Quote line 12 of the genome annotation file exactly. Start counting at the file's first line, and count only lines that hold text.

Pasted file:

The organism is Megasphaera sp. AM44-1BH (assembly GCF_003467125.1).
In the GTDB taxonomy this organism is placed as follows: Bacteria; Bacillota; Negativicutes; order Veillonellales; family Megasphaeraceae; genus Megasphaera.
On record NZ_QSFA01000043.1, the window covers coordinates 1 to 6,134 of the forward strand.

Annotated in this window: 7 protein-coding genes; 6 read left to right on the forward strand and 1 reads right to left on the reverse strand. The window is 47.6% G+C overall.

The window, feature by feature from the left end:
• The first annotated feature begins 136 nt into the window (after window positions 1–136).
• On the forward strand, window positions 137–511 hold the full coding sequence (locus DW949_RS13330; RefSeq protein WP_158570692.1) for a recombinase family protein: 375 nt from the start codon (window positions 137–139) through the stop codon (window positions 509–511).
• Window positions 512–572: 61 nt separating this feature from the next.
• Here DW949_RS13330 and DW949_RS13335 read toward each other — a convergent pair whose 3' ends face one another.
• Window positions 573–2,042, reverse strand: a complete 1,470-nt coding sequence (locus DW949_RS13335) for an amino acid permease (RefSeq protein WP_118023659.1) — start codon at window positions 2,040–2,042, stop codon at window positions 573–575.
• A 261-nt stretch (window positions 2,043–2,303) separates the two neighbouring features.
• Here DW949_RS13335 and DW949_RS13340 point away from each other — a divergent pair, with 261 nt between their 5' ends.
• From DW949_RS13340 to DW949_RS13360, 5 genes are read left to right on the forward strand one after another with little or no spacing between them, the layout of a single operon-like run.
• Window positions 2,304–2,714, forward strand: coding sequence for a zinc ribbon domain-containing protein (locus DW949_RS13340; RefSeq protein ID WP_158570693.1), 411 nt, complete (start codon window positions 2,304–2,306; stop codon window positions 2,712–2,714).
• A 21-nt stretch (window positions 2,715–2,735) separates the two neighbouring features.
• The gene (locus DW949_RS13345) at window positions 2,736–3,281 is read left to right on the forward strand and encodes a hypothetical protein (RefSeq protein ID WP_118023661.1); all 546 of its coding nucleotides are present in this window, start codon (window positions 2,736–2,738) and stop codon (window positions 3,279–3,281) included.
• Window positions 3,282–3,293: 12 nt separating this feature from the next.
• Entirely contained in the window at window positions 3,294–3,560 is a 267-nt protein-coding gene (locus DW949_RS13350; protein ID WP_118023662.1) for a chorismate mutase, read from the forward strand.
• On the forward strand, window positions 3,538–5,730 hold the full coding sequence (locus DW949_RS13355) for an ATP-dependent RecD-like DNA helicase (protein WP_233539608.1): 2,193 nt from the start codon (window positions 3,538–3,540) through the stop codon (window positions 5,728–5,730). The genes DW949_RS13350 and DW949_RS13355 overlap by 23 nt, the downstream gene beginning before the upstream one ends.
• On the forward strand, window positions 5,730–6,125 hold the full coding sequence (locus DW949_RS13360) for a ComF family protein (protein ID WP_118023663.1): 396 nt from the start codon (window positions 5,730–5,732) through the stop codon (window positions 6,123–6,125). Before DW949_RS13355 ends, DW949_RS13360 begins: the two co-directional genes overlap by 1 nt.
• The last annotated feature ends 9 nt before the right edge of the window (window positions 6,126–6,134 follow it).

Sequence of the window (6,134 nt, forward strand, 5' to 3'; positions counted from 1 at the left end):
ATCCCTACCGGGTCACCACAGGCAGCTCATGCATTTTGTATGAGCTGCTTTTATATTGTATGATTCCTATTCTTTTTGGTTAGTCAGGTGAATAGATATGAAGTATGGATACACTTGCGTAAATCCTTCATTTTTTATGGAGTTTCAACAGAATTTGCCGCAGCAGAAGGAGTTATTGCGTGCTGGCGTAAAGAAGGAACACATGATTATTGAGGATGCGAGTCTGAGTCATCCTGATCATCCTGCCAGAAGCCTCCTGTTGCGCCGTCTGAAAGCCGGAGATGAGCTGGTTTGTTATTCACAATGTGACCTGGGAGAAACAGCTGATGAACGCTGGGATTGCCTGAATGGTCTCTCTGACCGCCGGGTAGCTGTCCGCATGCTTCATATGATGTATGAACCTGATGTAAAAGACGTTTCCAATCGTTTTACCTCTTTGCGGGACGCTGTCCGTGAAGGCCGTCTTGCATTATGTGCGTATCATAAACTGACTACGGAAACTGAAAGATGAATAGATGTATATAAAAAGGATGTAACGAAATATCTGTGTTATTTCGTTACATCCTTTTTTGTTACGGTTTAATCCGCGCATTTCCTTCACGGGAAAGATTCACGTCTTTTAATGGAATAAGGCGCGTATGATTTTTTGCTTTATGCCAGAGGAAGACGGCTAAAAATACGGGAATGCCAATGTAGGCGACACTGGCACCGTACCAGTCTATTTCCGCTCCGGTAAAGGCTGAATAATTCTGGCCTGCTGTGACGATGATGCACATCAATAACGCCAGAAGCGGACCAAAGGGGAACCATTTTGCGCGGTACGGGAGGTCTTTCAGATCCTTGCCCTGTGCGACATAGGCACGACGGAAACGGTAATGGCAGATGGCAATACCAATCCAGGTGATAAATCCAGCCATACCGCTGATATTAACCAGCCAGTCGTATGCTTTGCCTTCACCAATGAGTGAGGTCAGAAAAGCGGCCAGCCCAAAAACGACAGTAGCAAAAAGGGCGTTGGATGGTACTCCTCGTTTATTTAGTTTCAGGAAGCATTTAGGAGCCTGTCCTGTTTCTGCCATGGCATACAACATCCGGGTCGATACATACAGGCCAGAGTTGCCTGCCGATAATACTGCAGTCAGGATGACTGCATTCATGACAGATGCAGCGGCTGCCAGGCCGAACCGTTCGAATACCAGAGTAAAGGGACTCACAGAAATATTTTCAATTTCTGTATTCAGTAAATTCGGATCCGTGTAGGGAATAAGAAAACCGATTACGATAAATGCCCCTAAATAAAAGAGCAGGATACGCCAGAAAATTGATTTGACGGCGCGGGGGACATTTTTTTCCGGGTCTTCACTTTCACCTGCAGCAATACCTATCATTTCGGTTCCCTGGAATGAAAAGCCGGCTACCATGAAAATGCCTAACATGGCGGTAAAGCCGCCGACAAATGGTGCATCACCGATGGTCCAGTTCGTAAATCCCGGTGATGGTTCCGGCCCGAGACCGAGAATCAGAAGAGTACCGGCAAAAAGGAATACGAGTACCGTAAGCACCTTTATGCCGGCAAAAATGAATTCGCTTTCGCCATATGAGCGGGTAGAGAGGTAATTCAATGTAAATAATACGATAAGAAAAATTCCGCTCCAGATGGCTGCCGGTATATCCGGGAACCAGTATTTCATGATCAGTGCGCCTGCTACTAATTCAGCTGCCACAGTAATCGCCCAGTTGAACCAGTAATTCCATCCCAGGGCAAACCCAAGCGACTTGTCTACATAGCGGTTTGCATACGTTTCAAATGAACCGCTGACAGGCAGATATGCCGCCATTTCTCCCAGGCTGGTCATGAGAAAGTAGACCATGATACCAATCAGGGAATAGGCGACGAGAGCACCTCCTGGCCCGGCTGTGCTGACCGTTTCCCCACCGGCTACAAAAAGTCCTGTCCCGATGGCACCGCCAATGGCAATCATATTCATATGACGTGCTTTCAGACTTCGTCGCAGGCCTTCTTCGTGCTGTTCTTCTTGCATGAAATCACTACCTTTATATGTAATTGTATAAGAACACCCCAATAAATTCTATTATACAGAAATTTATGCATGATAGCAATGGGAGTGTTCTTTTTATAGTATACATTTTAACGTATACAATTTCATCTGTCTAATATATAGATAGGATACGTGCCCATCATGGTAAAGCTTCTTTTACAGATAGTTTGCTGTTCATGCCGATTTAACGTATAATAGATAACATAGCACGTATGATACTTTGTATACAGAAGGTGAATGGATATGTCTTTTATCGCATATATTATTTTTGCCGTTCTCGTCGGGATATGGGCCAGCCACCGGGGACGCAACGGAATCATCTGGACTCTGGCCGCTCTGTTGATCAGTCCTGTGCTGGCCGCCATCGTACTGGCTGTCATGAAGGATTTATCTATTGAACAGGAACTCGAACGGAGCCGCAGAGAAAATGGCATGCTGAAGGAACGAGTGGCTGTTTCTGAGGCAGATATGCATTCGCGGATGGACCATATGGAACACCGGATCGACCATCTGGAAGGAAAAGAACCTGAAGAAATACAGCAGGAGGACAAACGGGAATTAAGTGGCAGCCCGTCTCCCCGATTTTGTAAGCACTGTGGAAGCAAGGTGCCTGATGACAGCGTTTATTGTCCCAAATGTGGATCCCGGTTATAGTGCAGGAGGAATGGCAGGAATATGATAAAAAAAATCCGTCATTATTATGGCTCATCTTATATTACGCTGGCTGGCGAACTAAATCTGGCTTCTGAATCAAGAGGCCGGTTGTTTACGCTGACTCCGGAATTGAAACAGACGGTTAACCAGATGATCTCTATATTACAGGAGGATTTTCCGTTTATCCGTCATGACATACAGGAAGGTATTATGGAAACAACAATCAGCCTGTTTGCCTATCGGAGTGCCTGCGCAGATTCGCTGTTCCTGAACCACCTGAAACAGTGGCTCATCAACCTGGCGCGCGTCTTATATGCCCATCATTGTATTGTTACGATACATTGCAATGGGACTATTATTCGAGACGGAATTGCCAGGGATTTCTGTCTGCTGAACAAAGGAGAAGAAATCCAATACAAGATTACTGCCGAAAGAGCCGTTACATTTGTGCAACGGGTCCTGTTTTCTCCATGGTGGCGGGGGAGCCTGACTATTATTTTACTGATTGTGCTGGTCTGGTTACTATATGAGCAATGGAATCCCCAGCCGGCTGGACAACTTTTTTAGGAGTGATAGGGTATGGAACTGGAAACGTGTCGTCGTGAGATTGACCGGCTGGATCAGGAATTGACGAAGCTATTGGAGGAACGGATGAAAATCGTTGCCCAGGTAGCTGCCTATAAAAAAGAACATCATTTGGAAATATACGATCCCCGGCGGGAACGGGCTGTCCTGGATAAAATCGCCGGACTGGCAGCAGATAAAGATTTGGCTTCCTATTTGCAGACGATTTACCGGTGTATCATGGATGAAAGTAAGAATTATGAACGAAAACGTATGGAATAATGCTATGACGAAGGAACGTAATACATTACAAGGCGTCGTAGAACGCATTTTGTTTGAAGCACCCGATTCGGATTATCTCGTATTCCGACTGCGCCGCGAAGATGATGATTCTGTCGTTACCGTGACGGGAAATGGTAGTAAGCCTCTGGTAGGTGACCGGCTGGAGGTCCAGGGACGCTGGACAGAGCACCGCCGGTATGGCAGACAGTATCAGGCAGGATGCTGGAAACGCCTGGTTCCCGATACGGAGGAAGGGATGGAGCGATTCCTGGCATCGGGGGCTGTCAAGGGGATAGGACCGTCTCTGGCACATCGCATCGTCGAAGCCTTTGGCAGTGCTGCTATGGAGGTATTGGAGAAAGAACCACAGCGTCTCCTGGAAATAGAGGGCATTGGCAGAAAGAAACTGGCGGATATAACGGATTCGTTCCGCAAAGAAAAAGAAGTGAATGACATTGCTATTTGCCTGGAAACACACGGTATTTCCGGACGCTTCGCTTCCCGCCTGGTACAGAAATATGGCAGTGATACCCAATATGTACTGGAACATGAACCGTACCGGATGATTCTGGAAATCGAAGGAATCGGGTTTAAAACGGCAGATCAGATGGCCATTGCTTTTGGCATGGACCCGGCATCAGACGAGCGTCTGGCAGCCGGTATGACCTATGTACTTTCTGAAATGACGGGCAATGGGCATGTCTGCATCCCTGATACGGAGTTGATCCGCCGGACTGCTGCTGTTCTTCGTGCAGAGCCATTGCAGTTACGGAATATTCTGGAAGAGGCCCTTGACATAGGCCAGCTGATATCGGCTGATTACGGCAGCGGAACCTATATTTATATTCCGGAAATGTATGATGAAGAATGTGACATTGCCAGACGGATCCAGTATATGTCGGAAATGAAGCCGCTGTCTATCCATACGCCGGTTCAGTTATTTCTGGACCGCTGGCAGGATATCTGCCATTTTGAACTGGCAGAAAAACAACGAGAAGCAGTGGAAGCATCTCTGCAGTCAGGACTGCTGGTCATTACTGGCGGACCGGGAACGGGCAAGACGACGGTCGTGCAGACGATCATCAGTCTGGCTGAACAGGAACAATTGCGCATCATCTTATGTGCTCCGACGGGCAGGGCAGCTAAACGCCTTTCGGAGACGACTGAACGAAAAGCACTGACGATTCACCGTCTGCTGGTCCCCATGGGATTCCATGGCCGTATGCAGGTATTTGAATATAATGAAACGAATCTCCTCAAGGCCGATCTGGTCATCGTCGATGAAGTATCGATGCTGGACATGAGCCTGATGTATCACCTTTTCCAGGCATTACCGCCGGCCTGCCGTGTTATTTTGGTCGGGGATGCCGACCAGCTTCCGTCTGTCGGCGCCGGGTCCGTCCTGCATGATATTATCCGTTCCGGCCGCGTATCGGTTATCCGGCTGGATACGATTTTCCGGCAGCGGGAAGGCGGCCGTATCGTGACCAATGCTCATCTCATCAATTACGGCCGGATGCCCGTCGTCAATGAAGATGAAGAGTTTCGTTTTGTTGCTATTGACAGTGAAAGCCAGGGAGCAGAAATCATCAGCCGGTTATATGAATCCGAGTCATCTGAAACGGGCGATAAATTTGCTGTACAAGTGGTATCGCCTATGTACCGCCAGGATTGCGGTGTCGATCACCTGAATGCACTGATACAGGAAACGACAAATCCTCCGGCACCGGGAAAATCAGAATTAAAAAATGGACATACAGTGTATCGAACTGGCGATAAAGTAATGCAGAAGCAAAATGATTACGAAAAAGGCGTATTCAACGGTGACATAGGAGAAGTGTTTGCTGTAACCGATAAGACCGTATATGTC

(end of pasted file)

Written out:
• Here DW949_RS13335 and DW949_RS13340 point away from each other — a divergent pair, with 261 nt between their 5' ends.